Regardless of what type of work we choose to do, whether it has anything whatsoever to do with international shipping, we should care about the seafarer crew change crisis. Above all other reasons, we should care because the seafarer crew change crisis is a humanitarian crisis. These men and women are fellow human beings that are being treated unfairly, and in some cases without the basic dignities of life which they, like the rest of us deserve. Many are suffering extreme and dangerous levels of mental and physical fatigue while trapped onboard, and in some cases working months beyond contractual and legal labor limits. Possibly just as many seafarers are unable to return to their place of work onboard to continue earning a living.
“None of us would want to be walking in their shoes right now! “
If that’s not sufficient reason to care unto itself, all of us should at least selfishly care since the seafarer’s well-being is linked to ours. Although we may not appreciate it, the jobs they quietly perform behind the scenes day in and day out and their well-being while performing them tie into each of our personal supply chains. Consider the computer or phone we’re using right now, the car we drive, the clothes we wear, the food we eat, and yes, maybe even our own personal toilet paper supply! – all or most of these items are likely transported to us via a ship crewed by the same seafarers whose personal safety and well-being, and that of those around them are endangered by this crisis.
“Consequently, our personal supply chains are endangered and at risk of breaking. Of course, so too the sustainability of company supply chains which depend on ships and seafarers for their very existence.”
So, what role can shippers play in helping to defeat the crew change crisis? Just what authority do shippers possess that allows them to demonstrate that they care about seafarers and can actually have an impact on the crisis? And what are the opportunities for mitigating risk to supply chains, and perhaps even risk to marine environmental safety should seafarer fatigue lead to an accident at sea or within a port? It’s a reasonably simple equation in my opinion.
Shippers have always decided when cargo gets shipped and on whose ship it’s carried. Or, they pay the freight cost when another party makes these decisions every time any type of goods is carried on the water from one place to another. Without shippers moving cargoes there’s no need for ships nor for the seafarers that crew them. Thus, I believe shippers have a rather persuasive voice and opportunity to influence positive crew change outcomes. By leveraging decisions they own regarding the ship that carries their cargoes, and by learning what the respective shipowners/operators/carriers are doing to facilitate crew change on their ships, shippers can make a difference. And it would seem advantageous and expeditious for shippers to proactively attempt to influence positive crew change outcomes, rather than having to cope with the disruption and unpredictable outcomes should at some point seafarers decide to take matters into their own hands to resolve the crisis.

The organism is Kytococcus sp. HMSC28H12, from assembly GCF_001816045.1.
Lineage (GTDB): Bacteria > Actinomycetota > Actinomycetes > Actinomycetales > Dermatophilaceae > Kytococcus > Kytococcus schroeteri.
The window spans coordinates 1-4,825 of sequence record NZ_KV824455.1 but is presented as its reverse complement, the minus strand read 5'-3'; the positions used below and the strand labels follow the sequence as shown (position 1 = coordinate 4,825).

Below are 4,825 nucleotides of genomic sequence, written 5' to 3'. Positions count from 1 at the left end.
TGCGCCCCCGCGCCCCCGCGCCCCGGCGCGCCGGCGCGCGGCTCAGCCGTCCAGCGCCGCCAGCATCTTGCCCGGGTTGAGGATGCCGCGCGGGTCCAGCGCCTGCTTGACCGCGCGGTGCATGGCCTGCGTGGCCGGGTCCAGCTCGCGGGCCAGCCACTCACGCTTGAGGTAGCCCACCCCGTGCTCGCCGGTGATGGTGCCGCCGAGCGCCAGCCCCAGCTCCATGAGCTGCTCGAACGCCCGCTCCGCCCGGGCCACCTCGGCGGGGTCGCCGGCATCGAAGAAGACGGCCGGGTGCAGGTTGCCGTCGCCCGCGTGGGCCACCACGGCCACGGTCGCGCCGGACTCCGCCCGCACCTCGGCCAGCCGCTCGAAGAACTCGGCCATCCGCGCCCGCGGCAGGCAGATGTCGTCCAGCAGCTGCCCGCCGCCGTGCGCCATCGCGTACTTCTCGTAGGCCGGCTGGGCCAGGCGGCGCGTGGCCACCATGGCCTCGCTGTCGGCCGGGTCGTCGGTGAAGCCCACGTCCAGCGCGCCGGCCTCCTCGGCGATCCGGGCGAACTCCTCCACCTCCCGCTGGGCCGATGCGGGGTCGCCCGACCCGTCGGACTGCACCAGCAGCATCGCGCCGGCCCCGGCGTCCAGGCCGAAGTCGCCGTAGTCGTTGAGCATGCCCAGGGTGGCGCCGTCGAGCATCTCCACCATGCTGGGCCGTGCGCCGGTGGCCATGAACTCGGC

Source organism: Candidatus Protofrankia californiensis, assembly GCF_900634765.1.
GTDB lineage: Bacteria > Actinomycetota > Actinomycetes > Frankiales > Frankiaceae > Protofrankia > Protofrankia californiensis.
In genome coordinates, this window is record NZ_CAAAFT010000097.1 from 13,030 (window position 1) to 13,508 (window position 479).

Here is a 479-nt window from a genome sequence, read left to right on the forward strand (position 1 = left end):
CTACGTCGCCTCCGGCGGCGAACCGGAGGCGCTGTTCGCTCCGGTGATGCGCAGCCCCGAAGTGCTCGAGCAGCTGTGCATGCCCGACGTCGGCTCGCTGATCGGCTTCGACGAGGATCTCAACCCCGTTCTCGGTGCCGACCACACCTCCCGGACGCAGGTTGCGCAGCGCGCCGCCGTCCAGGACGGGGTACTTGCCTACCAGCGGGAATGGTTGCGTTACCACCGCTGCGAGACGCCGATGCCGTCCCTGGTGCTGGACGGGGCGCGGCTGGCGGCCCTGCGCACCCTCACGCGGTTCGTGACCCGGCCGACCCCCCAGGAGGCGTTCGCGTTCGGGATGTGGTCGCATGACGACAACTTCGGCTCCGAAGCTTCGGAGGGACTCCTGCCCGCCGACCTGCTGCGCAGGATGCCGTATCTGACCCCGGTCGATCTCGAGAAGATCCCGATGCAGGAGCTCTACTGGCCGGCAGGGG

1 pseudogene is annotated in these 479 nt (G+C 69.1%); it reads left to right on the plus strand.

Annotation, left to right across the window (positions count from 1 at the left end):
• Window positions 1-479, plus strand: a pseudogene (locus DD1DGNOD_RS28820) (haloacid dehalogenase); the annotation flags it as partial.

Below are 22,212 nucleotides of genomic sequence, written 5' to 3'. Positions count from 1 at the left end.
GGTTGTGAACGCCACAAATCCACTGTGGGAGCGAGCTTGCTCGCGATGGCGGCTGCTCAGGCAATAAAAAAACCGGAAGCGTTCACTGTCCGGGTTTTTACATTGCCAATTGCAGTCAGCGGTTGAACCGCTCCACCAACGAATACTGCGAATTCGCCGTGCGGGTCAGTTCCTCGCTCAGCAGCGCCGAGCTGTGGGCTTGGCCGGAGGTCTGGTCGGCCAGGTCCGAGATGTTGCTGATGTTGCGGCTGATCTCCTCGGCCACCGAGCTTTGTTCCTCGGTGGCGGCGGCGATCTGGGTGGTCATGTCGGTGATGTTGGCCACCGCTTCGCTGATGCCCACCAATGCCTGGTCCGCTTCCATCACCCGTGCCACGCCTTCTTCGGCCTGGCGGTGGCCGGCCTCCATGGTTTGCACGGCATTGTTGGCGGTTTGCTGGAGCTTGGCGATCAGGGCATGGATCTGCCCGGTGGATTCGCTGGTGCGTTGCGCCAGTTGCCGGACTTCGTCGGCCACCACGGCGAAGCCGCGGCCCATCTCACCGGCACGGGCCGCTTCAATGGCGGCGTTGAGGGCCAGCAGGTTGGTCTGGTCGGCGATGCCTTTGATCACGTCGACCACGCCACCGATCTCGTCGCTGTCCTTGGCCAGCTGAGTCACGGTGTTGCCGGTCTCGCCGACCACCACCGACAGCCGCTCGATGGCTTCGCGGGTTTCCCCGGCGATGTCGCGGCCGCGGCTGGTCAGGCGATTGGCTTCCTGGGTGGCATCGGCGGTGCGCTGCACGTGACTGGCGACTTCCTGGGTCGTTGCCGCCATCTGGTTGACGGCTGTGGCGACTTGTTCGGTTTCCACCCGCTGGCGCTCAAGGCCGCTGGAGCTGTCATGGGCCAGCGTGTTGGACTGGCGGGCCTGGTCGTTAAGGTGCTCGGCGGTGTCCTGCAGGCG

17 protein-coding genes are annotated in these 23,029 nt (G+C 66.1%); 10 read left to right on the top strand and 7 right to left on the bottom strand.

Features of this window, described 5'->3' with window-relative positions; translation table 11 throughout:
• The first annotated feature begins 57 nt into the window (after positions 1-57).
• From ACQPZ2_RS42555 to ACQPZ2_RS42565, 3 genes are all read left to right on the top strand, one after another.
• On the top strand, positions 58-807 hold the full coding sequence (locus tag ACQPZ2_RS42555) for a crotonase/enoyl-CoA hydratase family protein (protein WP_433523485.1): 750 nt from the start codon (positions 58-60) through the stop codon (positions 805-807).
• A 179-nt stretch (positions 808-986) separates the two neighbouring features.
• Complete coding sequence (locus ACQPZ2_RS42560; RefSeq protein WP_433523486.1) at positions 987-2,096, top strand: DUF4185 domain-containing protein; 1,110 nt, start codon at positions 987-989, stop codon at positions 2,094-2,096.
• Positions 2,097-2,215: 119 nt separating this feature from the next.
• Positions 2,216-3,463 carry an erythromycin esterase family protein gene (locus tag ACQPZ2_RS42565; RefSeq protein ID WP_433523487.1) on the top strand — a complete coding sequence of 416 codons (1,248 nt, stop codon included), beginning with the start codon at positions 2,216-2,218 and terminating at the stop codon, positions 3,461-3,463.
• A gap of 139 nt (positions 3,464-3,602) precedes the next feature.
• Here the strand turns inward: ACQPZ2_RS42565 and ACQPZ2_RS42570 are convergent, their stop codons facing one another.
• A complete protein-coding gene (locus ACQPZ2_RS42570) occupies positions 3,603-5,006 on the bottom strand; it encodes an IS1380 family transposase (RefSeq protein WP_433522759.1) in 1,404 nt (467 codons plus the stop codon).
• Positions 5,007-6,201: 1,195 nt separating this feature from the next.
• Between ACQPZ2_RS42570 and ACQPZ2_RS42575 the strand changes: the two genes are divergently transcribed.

Certainly, the crew change crisis won’t be solved solely by the actions taken by shippers. Nonetheless, shippers can do their part by exercising authority within a simple framework of deliberate actions that; create visibility, reward demonstrated crew change facilitation, and cultivate cooperation with government entities and members of the maritime shipping community.
“Shippers can start by raising awareness internally at the highest levels of management within their company, whereby alerting management to the crisis and of the possibility for related supply chain disruptions. “
They can bring attention to the crisis externally by voicing concerns and offering solutions within their respective network of contacts, industry associations, and with relevant government agencies such as Immigration, Customs, and Maritime Transport. They can request their marine carriers to provide a statement asserting its crew change facilitation policy and consider adding crew change as an element of carrier vetting and selection processes. Carriers proactively addressing crew change and thereby mitigating the associated risks in unison with their shipping partners would ostensibly be creating a competitive advantage for themselves and customers. Shippers can insist on knowing if the ships their cargoes will be carried on have seafarers/crew on board that are involuntarily serving beyond legal or employment contract terms and pursuing repatriation. Finally, shippers can consider negotiating a crew change deviation clause for charter agreements permitting the vessel owner/operator to execute proper and appropriate crew change should such an opportunity present itself during the course of the voyage.
Restating my words above; crew change cannot be solved by the action of shippers alone. Unfortunately, there are many hurdles and stakeholders in play. Resolution requires a commitment and cooperation from vessel owners, operators, agents, charterers, unions, airlines, government agencies, and literally the entire maritime shipping community.
This call to action is for shippers to engage – be part of the solution by working together with their carriers, governments and the maritime shipping community to help resolve the seafarer crew change crisis.
“Shippers, be advocates for seafarer crew change. Do what is right and just and what you would want others to do for you if you were in their shoes – care!“
Dennis M. Mottola